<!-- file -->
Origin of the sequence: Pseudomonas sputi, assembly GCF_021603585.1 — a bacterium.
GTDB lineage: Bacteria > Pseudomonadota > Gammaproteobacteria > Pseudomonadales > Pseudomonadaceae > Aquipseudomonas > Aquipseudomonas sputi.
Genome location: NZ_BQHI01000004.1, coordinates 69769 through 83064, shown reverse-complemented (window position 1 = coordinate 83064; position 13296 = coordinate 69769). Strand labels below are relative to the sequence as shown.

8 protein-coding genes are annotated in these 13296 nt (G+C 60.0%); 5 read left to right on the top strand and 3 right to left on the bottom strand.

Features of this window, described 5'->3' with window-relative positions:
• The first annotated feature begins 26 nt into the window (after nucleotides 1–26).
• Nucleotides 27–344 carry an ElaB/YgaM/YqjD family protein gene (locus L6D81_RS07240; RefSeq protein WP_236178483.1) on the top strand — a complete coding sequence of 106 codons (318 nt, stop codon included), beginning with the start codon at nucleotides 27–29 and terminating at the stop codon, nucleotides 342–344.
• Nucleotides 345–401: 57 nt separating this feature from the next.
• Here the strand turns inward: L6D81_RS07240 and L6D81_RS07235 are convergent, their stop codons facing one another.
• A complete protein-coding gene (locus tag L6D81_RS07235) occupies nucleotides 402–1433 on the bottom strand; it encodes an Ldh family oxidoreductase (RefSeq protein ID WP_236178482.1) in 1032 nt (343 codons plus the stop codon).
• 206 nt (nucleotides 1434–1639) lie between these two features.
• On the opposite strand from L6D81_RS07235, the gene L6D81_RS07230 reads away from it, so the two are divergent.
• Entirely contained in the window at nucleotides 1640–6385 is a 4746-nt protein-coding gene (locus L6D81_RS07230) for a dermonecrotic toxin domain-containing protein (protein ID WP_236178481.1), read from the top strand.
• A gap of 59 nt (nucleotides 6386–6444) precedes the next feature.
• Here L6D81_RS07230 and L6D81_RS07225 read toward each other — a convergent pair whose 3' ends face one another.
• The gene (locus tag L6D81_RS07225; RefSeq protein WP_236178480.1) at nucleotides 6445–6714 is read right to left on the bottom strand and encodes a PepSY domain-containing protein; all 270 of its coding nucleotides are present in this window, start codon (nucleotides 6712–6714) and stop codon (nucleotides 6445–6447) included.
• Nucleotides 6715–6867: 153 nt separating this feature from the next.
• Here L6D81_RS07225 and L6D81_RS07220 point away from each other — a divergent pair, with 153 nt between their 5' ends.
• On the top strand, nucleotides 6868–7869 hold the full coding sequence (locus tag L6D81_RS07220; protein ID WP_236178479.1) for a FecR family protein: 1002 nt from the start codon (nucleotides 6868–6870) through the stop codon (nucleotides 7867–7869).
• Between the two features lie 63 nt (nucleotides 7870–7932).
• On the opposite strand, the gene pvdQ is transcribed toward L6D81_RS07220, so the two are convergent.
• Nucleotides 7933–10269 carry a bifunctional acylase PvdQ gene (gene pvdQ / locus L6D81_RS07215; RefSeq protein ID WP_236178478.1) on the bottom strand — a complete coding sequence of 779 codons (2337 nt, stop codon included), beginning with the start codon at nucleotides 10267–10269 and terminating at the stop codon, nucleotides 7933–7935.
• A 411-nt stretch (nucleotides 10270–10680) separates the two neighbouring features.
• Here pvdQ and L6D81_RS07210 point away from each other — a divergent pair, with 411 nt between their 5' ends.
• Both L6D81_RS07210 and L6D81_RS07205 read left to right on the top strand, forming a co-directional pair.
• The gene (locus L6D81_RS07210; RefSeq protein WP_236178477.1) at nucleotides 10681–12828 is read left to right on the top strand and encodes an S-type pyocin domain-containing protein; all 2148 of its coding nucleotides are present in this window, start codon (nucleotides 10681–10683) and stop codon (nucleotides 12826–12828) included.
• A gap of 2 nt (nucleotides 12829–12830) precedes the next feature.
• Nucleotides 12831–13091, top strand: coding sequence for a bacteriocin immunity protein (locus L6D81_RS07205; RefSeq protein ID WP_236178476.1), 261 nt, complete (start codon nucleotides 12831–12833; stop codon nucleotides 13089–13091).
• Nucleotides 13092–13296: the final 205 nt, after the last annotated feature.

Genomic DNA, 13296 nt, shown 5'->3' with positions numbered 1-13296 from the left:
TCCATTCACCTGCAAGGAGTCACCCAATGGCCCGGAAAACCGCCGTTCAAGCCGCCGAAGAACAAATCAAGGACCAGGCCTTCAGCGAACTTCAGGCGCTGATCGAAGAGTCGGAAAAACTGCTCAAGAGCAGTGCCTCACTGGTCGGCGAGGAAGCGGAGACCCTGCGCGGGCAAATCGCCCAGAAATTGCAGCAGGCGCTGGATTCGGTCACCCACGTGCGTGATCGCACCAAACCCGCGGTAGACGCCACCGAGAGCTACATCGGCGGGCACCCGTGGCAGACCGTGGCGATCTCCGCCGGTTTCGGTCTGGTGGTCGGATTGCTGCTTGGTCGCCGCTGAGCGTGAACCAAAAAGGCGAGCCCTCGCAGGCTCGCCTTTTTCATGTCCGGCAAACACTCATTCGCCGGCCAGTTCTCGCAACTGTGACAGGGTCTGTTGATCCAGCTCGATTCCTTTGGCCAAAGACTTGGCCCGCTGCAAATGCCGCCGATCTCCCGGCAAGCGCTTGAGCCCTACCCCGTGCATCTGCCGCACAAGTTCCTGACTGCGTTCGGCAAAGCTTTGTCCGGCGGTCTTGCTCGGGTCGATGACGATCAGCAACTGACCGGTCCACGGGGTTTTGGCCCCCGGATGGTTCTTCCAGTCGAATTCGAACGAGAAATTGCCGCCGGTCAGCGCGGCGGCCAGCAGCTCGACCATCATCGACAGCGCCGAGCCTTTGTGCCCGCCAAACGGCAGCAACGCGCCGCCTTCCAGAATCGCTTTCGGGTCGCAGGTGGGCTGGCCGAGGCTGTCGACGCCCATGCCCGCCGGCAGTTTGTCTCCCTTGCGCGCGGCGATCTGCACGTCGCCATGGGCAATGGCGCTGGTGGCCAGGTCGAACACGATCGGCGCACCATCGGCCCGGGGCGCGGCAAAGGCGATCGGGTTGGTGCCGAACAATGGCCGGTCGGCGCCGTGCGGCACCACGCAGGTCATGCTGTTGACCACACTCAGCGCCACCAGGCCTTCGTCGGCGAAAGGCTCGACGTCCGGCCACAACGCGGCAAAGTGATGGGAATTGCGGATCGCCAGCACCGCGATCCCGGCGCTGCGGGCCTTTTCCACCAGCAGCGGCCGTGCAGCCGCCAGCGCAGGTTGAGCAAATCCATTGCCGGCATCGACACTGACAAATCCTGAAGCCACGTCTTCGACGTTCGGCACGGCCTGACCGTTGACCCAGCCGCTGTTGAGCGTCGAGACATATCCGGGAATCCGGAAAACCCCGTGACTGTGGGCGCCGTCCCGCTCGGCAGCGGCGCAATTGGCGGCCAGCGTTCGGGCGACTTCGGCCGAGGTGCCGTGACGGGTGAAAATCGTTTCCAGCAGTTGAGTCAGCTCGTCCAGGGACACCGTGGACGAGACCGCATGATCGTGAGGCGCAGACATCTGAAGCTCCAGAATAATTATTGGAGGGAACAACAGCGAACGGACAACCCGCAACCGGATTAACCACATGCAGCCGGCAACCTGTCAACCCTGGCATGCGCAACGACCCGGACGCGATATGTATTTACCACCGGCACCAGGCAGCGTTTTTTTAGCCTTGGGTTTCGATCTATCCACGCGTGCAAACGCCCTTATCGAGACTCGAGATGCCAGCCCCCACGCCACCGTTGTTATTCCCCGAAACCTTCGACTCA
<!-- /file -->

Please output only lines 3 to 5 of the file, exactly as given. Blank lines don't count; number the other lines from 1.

Genome location: NZ_BQHI01000004.1, coordinates 69769 through 83064, shown reverse-complemented (window position 1 = coordinate 83064; position 13296 = coordinate 69769). Strand labels below are relative to the sequence as shown.

8 protein-coding genes are annotated in these 13296 nt (G+C 60.0%); 5 read left to right on the top strand and 3 right to left on the bottom strand.

Features of this window, described 5'->3' with window-relative positions: